Liability Insurance in Costa Rica
Webster’s defines liability as “the quality or state of being liable.” What does liable mean? According to Webster’s, it means “legally obligated; responsible.”
The purpose of a general liability policy is to protect against lawsuits arising from accidents occurring on insured premises or during an insured activity, producing injury, death, property damage or loss to third parties. Anyone can buy a general liability policy: homeowners, tour operators, hotels, restaurants, shops, manufacturers, etc. In addition to general liability, there are also specific liability insurance policies: automobile, product, professional, etc., but those will not be dealt with in this article.
In North America, liability has gone wild, with people suing each other for all sorts of trivial mishaps, judges handing out huge awards and legal eagles obtaining fat fees. In order to limit legal costs, insurance companies are paying liability claims even before they enter the legal system.
Things in Costa Rica are quite different. The National Insurance Institute (INS) never – or almost never – pays a liability claim before there is a court ruling on the matter. The legal system has a backlog – I have heard up to two years – and this tends to discourage trivial claims.
Most judges seem to believe that everyone should exercise reasonable care and look out for him or herself. I remember reading an article in one of the local papers about a man who sued the owner of a building because he had tripped and fallen on the sidewalk. The judge admonished the plaintiff to mind where he was walking, and dismissed the complaint.
In cases where there is clear negligence on the part of the defendant, the award given to the plaintiff is usually based on redress. In other words, the defendant pays for the amount the plaintiff is out of pocket as a result of the mishap. Awards for pain and suffering and punitive damage, if any, are usually insignificant.
In my opinion, in this country liability insurance is not a great priority for a normal homeowner, and businesses engaging in activities where there is liability risk can buy considerably less coverage than a similar business in North America would need.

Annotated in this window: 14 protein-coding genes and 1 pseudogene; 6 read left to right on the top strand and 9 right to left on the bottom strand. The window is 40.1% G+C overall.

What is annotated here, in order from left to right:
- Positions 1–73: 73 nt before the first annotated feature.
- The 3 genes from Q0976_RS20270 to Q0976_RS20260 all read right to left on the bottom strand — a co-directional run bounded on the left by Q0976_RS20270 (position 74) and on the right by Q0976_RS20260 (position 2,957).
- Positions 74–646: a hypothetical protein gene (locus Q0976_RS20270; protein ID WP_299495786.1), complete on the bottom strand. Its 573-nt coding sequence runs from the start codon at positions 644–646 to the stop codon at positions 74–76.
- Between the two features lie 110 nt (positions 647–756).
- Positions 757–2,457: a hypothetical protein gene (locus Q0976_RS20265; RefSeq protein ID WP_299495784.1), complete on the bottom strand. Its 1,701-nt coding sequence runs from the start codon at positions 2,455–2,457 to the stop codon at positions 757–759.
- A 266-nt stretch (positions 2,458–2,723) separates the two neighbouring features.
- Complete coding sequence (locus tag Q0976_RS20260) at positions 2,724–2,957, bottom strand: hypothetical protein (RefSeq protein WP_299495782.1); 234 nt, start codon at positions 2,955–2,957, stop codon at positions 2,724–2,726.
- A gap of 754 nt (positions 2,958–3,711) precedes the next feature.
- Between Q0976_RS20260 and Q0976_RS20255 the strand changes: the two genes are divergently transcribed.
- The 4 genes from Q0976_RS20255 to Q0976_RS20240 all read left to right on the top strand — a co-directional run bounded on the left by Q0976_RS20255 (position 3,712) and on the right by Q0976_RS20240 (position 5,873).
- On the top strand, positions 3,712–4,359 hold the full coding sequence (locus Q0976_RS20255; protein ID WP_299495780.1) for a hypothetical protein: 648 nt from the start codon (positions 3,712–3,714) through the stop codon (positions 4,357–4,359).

Within the liability policy, two types of mishap are covered: injury, disability and loss of life or limb; and damage or loss of property.
The general liability policy offers a combined limit of the two, whereby INS will pay up to the chosen limit, regardless of the “mix.”
When determining the amount of coverage you want to buy, INS offers two types of limits for you to choose: limit per event, that is, the maximum INS will pay per accident or lawsuit; or aggregate annual limit, the maximum amount INS will pay out, per year, for claims against the policy.
To determine how much insurance to get, visualize a worst-case scenario of what could happen in an accident, and estimate how much it would cost to put things right – that would be the recommended limit.
The liability policy should be in the name of the person or people who could be sued if there were a mishap: the owner of the house, and/or the tenants if the house is rented; or the person or corporation running the business.
The process of getting the insurance is easy, but slow. INS requires an application form with all relevant information, signed by the applicant with a copy of his or her identification attached – you should meet with your agent to do this. Once the application is received, INS will take several days to nominate the inspector, who, usually after a week or two of drinking coffee (and with no advance warning or phone call), will go to inspect the risk, interview the applicant and corroborate the information on the application.
After he submits his report (more coffee!), the rate and premium are determined, and the agent will be authorized to collect the premium. The hard copy of the policy will follow about a week later.
The premium for general liability is a percentage of the insured amount, for homeowners usually a bit less than 1% per year.
INS fixes the exact rate on a case-by-case basis, according to the perceived risk. When the INS inspector is due to come to your house, don’t wax the floors, put away the pit bull, and make sure the yellow paint on the edge of the stairs is bright and shiny.
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